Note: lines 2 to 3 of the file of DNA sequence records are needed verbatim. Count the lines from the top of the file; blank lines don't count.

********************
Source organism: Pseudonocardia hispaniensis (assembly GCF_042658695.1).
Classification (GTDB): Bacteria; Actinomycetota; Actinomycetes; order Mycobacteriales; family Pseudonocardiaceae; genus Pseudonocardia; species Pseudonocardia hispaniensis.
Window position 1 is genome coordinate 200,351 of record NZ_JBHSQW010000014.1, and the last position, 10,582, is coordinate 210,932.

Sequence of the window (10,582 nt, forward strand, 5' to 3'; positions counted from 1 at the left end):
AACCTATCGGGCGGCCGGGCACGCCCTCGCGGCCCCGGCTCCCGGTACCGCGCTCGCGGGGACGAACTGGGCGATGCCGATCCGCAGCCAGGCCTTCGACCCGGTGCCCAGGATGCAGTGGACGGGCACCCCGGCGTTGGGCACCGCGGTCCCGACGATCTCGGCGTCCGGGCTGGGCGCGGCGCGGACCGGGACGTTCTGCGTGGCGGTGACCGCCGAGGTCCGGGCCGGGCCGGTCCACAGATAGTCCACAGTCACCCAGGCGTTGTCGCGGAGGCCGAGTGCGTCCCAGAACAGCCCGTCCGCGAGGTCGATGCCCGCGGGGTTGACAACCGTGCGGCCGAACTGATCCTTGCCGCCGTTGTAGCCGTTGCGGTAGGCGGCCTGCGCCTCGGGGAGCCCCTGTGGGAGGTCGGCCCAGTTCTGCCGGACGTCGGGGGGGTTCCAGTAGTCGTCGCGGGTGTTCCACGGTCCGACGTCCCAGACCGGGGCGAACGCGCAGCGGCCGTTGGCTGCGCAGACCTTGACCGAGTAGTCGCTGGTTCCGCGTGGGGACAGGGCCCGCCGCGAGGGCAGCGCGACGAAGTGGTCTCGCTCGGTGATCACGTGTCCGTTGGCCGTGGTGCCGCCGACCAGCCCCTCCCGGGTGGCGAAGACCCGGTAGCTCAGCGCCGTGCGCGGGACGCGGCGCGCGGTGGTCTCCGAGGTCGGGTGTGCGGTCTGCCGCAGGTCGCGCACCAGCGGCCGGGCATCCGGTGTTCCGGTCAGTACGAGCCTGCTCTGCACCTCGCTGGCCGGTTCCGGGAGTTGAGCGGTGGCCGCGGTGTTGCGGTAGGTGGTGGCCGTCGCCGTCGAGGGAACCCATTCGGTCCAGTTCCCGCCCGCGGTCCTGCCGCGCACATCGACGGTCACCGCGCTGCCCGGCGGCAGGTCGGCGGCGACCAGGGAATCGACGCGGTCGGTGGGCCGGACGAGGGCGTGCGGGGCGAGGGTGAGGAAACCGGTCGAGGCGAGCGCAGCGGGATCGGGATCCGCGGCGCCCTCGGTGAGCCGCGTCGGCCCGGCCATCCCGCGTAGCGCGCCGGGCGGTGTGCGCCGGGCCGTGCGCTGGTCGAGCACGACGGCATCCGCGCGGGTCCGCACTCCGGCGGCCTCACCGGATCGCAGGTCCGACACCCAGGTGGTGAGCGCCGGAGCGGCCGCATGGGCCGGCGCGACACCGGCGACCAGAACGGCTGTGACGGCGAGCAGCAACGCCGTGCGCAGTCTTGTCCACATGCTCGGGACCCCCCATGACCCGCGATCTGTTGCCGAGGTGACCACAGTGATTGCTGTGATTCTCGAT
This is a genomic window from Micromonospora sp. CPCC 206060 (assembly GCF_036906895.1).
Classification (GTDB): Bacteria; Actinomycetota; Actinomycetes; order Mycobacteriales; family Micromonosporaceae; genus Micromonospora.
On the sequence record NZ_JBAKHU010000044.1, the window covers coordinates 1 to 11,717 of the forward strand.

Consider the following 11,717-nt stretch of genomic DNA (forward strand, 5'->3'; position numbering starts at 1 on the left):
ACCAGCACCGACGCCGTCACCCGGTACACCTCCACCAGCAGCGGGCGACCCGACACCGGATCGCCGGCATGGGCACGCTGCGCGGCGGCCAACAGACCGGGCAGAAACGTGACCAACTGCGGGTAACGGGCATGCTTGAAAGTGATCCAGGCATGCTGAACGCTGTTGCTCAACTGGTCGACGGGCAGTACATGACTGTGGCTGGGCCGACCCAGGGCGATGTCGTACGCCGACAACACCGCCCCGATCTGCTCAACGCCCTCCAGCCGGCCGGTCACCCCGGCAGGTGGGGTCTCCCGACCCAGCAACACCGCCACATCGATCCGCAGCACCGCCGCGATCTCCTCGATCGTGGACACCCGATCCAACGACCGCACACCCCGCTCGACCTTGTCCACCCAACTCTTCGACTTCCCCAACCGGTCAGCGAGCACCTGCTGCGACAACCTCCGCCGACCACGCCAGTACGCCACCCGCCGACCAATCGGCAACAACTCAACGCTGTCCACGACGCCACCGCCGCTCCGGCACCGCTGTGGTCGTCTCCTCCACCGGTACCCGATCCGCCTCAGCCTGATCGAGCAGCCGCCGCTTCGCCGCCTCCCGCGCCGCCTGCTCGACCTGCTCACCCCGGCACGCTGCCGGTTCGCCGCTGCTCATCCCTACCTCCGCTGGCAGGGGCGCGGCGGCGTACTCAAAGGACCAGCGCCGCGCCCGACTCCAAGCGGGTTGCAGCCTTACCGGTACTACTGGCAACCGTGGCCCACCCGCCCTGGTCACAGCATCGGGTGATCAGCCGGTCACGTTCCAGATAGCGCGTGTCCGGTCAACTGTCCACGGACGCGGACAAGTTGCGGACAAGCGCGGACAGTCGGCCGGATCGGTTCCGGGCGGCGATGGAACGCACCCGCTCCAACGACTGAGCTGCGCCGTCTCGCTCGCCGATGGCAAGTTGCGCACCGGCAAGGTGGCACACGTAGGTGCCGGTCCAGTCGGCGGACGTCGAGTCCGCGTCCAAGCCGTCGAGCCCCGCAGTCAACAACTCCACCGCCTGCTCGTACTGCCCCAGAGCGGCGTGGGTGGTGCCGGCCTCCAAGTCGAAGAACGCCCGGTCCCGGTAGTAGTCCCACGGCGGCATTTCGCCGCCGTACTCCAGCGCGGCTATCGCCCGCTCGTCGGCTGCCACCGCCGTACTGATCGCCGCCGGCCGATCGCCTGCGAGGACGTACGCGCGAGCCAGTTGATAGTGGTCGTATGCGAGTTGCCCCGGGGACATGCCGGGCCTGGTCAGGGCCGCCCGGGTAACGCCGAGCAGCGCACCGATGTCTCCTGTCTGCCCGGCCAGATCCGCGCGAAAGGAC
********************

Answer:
Classification (GTDB): Bacteria; Actinomycetota; Actinomycetes; order Mycobacteriales; family Pseudonocardiaceae; genus Pseudonocardia; species Pseudonocardia hispaniensis.
Window position 1 is genome coordinate 200,351 of record NZ_JBHSQW010000014.1, and the last position, 10,582, is coordinate 210,932.